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I have been trying to get a good looking shaded relief model out of GRASS and Qgis for a day or so now and just can't seem to get it. The biggest problem I'm having is the valleys look like mountains, but I just can't seem to get the right combination in order to show mountains and valleys look right.

Bellow is a some pictures of the problems:

DEM (Brown is high and Red is low, red is only used for a visual check) DEM

Shaded Model 1 with DEM Sun position 180 degress from North, sun height 80 alt text

Problem: Hills look good but the river (in red) still looks like a mountain even though it's the lowest point on the map.

Shaded Model 2 with DEM Sun position north west (315 degrees), sun height 60 alt text

Problem: Again the hills look good but the river (in red) still looks like a mountain even though it's the lowest point on the map.

I have tried all different combinations of angles and sun heights and I just can't seem to get the river to look like a river, it always looks like a hill.

Can anyone point me in the right direction on what I might be doing wrong?

EDIT: So I took the contour data home and ran the process from the start and used the defaults for r.shaded.relief and got this:

alt text

This looks much better to me, not the greatest colours but we can change that. I think my work install of grass must be busted because even the defaults looked bad.

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Glad it worked better now. Note that there are several predefined terrain/elevation colour tables available which you can choose from; furthermore you can define easily your own. –  markusN Dec 5 '10 at 15:43
    
Nathan, I've included an additional link in my response you may find helpful, cheers. –  scw Dec 6 '10 at 21:04
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4 Answers

up vote 8 down vote accepted

For relief shading in GRASS, better use r.shaded.relief. It comes by default with light from west to east. Like this (SRTM example):

alt text

For my perception the valley looks ok in this example. The colortable comes from r.colors (there are "terrain" and "srtm", see here for examples of these color tables).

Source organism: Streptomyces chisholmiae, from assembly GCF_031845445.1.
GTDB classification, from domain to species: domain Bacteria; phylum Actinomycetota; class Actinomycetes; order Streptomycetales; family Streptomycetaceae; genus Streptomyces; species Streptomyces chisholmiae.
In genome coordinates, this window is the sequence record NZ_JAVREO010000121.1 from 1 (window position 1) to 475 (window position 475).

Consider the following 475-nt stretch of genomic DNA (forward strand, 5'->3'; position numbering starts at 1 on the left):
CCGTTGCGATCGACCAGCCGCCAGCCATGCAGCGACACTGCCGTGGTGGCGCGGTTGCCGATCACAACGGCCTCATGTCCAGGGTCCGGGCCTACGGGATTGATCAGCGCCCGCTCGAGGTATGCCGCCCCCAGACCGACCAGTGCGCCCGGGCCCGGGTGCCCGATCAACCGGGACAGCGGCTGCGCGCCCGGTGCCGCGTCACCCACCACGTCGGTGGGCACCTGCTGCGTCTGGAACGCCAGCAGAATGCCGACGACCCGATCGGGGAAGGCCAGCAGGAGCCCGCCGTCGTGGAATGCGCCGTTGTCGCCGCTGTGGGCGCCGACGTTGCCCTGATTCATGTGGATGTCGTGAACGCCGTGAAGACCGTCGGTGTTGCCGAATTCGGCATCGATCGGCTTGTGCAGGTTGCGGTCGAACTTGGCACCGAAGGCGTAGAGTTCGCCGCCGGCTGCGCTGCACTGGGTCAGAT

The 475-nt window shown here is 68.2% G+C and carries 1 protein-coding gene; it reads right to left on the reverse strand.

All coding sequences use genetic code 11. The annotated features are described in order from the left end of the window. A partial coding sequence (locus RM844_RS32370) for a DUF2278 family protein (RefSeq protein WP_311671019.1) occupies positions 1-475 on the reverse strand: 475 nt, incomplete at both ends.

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I did use r.shaded.relief also with the defaults and to me it looked worse then the ones I posted. When I get to work on Monday I will post a screenshot and see what people think. Thanks for the r,colors table link, didn't know about that page. –  Nathan W Nov 27 '10 at 1:50
    
I dunno if my example above looks bad (for me it is nice), at least it shows the default settings and no special tricks. –  markusN Nov 27 '10 at 9:10
    
I think it looks good to me too. Maybe the colors in my first one [using the default settings] that I did was wrong. –  Nathan W Nov 28 '10 at 4:10
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On first glance, it seems like the color ramping used is what makes the data look particularly confusing, choosing an appropriate hypsometric tint would make the differences more obvious. You may also want to look at other pre-generated shaded relief datasets for comparison, such as this SRTM-based one.

Another thing that would likely help is to add a stream centerline in an obvious water color, this will make unambiguous which areas are low-lying on the map and prevent the optical trick which makes the river appear as a ridgeline.

You may want to also check out Tim Sutton's guide to making shaded relief DEMs using GDAL for some helpful advice and techniques using only command-line tools.

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I agree with scw that part of the problem might be caused by the choice of colors. I think people tend to interpret green as "low" and red as "high". Compare:

alt text

http://www.icsm.gov.au/mapping/cartographic.html#tints

On sun positions:

It is based on the convention that an imaginary light source (eg the Sun) is in the northwest corner of the map and the shadows spread out towards the southeast corner.

Source: http://www.icsm.gov.au/mapping/cartographic.html#shading

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There's nothing wrong with this hillshading and the coloring certainly is not the problem. We are experiencing a common, well-known phenomenon: our visual processing inverts depth and height when the terrain appears to be illuminated from below. (Look at the image again while standing on your head: it will appear correct.) That's why it's best to place the light near the top (map "north"). A close look at these particular images suggests the sun directions are not what you think they are: the top one seems to be illuminated from the right, not the bottom; and the bottom one seems to be illuminated from the lower right, not the upper left. Adding or subtracting 180 degrees from either of the angles will solve the problem. If the results are usually surprising to you, suspect one or more of the following:

  • The software might be using radians instead of degrees.

  • The angle might be measured counterclockwise from due east (the math/physics convention).

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